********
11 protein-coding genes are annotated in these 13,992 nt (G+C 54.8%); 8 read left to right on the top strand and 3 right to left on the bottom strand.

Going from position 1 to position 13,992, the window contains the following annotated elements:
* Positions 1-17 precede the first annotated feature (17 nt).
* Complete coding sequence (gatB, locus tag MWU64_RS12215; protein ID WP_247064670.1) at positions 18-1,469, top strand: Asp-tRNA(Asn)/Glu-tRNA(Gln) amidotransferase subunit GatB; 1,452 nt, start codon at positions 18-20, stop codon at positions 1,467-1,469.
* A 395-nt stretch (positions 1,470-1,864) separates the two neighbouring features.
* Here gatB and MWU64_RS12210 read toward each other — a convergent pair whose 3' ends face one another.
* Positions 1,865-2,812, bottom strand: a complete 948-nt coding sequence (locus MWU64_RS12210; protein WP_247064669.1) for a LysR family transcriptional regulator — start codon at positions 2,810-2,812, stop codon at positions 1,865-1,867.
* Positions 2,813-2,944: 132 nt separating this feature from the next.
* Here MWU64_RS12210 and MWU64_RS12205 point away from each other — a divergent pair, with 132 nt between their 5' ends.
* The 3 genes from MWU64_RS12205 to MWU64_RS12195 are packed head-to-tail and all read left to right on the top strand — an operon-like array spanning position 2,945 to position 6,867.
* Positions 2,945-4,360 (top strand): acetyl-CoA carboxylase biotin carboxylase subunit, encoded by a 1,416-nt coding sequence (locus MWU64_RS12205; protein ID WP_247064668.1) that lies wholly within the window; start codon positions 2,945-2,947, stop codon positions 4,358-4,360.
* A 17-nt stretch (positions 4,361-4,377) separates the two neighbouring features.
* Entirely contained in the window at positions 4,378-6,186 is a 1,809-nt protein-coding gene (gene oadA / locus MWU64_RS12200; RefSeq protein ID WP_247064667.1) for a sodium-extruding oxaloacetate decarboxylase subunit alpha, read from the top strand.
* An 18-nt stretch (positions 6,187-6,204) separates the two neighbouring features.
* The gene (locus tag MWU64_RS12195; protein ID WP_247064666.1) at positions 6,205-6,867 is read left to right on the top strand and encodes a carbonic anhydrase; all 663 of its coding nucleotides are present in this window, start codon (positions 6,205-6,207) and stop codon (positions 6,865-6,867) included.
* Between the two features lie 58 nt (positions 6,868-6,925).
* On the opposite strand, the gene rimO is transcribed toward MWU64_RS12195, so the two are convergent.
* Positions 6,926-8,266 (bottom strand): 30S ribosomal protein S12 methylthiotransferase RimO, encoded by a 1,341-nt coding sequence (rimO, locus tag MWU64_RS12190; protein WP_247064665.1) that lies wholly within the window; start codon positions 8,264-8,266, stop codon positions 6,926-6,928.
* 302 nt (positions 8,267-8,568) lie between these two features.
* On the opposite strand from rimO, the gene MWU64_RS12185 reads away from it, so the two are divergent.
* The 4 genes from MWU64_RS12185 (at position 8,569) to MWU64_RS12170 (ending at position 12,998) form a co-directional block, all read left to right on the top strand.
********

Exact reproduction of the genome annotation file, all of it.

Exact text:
11 protein-coding genes are annotated in these 13,992 nt (G+C 54.8%); 8 read left to right on the top strand and 3 right to left on the bottom strand.

Going from position 1 to position 13,992, the window contains the following annotated elements:
* Positions 1-17 precede the first annotated feature (17 nt).
* Complete coding sequence (gatB, locus tag MWU64_RS12215; protein ID WP_247064670.1) at positions 18-1,469, top strand: Asp-tRNA(Asn)/Glu-tRNA(Gln) amidotransferase subunit GatB; 1,452 nt, start codon at positions 18-20, stop codon at positions 1,467-1,469.
* A 395-nt stretch (positions 1,470-1,864) separates the two neighbouring features.
* Here gatB and MWU64_RS12210 read toward each other — a convergent pair whose 3' ends face one another.
* Positions 1,865-2,812, bottom strand: a complete 948-nt coding sequence (locus MWU64_RS12210; protein WP_247064669.1) for a LysR family transcriptional regulator — start codon at positions 2,810-2,812, stop codon at positions 1,865-1,867.
* Positions 2,813-2,944: 132 nt separating this feature from the next.
* Here MWU64_RS12210 and MWU64_RS12205 point away from each other — a divergent pair, with 132 nt between their 5' ends.
* The 3 genes from MWU64_RS12205 to MWU64_RS12195 are packed head-to-tail and all read left to right on the top strand — an operon-like array spanning position 2,945 to position 6,867.
* Positions 2,945-4,360 (top strand): acetyl-CoA carboxylase biotin carboxylase subunit, encoded by a 1,416-nt coding sequence (locus MWU64_RS12205; protein ID WP_247064668.1) that lies wholly within the window; start codon positions 2,945-2,947, stop codon positions 4,358-4,360.
* A 17-nt stretch (positions 4,361-4,377) separates the two neighbouring features.
* Entirely contained in the window at positions 4,378-6,186 is a 1,809-nt protein-coding gene (gene oadA / locus MWU64_RS12200; RefSeq protein ID WP_247064667.1) for a sodium-extruding oxaloacetate decarboxylase subunit alpha, read from the top strand.
* An 18-nt stretch (positions 6,187-6,204) separates the two neighbouring features.
* The gene (locus tag MWU64_RS12195; protein ID WP_247064666.1) at positions 6,205-6,867 is read left to right on the top strand and encodes a carbonic anhydrase; all 663 of its coding nucleotides are present in this window, start codon (positions 6,205-6,207) and stop codon (positions 6,865-6,867) included.
* Between the two features lie 58 nt (positions 6,868-6,925).
* On the opposite strand, the gene rimO is transcribed toward MWU64_RS12195, so the two are convergent.
* Positions 6,926-8,266 (bottom strand): 30S ribosomal protein S12 methylthiotransferase RimO, encoded by a 1,341-nt coding sequence (rimO, locus tag MWU64_RS12190; protein WP_247064665.1) that lies wholly within the window; start codon positions 8,264-8,266, stop codon positions 6,926-6,928.
* 302 nt (positions 8,267-8,568) lie between these two features.
* On the opposite strand from rimO, the gene MWU64_RS12185 reads away from it, so the two are divergent.
* The 4 genes from MWU64_RS12185 (at position 8,569) to MWU64_RS12170 (ending at position 12,998) form a co-directional block, all read left to right on the top strand.